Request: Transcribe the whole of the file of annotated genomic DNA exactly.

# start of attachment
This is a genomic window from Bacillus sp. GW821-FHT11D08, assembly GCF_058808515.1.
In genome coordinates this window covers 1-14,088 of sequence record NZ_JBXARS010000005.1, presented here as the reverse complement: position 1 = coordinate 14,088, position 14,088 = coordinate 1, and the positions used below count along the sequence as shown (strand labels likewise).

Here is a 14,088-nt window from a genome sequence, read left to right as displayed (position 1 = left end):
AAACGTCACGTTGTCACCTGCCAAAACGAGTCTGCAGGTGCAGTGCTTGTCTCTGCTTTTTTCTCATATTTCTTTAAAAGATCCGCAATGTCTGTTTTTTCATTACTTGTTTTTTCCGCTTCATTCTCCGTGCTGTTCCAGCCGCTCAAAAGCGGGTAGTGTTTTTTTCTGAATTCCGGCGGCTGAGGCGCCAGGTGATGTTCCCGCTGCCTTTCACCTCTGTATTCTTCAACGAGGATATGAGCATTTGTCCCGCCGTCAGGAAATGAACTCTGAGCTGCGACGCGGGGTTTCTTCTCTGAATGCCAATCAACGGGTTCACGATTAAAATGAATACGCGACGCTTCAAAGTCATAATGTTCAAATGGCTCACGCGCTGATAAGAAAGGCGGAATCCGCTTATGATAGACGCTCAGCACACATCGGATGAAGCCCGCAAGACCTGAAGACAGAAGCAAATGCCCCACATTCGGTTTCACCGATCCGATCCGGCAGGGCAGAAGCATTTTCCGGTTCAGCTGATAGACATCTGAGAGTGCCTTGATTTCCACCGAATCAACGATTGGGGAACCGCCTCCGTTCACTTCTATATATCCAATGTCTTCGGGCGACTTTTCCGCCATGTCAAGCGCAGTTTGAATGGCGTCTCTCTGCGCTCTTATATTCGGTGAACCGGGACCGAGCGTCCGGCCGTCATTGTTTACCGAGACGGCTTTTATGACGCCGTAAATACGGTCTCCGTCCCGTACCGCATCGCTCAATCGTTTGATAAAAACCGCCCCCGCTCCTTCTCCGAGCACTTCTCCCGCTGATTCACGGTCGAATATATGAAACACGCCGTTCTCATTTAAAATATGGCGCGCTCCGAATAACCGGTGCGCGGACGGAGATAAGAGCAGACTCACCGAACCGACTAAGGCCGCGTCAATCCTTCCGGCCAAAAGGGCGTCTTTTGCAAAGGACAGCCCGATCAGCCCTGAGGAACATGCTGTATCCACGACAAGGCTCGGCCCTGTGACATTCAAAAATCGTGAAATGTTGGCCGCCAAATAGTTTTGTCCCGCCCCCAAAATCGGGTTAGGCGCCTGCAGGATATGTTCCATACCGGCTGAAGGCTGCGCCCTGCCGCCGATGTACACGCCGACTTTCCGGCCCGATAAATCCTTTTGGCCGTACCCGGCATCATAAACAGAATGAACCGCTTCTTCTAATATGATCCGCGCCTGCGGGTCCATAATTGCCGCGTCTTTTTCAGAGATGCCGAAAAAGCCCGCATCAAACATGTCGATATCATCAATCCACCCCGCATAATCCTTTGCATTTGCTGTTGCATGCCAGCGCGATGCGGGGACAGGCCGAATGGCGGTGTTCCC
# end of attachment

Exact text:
This is a genomic window from Bacillus sp. GW821-FHT11D08, assembly GCF_058808515.1.
In genome coordinates this window covers 1-14,088 of sequence record NZ_JBXARS010000005.1, presented here as the reverse complement: position 1 = coordinate 14,088, position 14,088 = coordinate 1, and the positions used below count along the sequence as shown (strand labels likewise).

Here is a 14,088-nt window from a genome sequence, read left to right as displayed (position 1 = left end):
AAACGTCACGTTGTCACCTGCCAAAACGAGTCTGCAGGTGCAGTGCTTGTCTCTGCTTTTTTCTCATATTTCTTTAAAAGATCCGCAATGTCTGTTTTTTCATTACTTGTTTTTTCCGCTTCATTCTCCGTGCTGTTCCAGCCGCTCAAAAGCGGGTAGTGTTTTTTTCTGAATTCCGGCGGCTGAGGCGCCAGGTGATGTTCCCGCTGCCTTTCACCTCTGTATTCTTCAACGAGGATATGAGCATTTGTCCCGCCGTCAGGAAATGAACTCTGAGCTGCGACGCGGGGTTTCTTCTCTGAATGCCAATCAACGGGTTCACGATTAAAATGAATACGCGACGCTTCAAAGTCATAATGTTCAAATGGCTCACGCGCTGATAAGAAAGGCGGAATCCGCTTATGATAGACGCTCAGCACACATCGGATGAAGCCCGCAAGACCTGAAGACAGAAGCAAATGCCCCACATTCGGTTTCACCGATCCGATCCGGCAGGGCAGAAGCATTTTCCGGTTCAGCTGATAGACATCTGAGAGTGCCTTGATTTCCACCGAATCAACGATTGGGGAACCGCCTCCGTTCACTTCTATATATCCAATGTCTTCGGGCGACTTTTCCGCCATGTCAAGCGCAGTTTGAATGGCGTCTCTCTGCGCTCTTATATTCGGTGAACCGGGACCGAGCGTCCGGCCGTCATTGTTTACCGAGACGGCTTTTATGACGCCGTAAATACGGTCTCCGTCCCGTACCGCATCGCTCAATCGTTTGATAAAAACCGCCCCCGCTCCTTCTCCGAGCACTTCTCCCGCTGATTCACGGTCGAATATATGAAACACGCCGTTCTCATTTAAAATATGGCGCGCTCCGAATAACCGGTGCGCGGACGGAGATAAGAGCAGACTCACCGAACCGACTAAGGCCGCGTCAATCCTTCCGGCCAAAAGGGCGTCTTTTGCAAAGGACAGCCCGATCAGCCCTGAGGAACATGCTGTATCCACGACAAGGCTCGGCCCTGTGACATTCAAAAATCGTGAAATGTTGGCCGCCAAATAGTTTTGTCCCGCCCCCAAAATCGGGTTAGGCGCCTGCAGGATATGTTCCATACCGGCTGAAGGCTGCGCCCTGCCGCCGATGTACACGCCGACTTTCCGGCCCGATAAATCCTTTTGGCCGTACCCGGCATCATAAACAGAATGAACCGCTTCTTCTAATATGATCCGCGCCTGCGGGTCCATAATTGCCGCGTCTTTTTCAGAGATGCCGAAAAAGCCCGCATCAAACATGTCGATATCATCAATCCACCCCGCATAATCCTTTGCATTTGCTGTTGCATGCCAGCGCGATGCGGGGACAGGCCGAATGGCGGTGTTCCC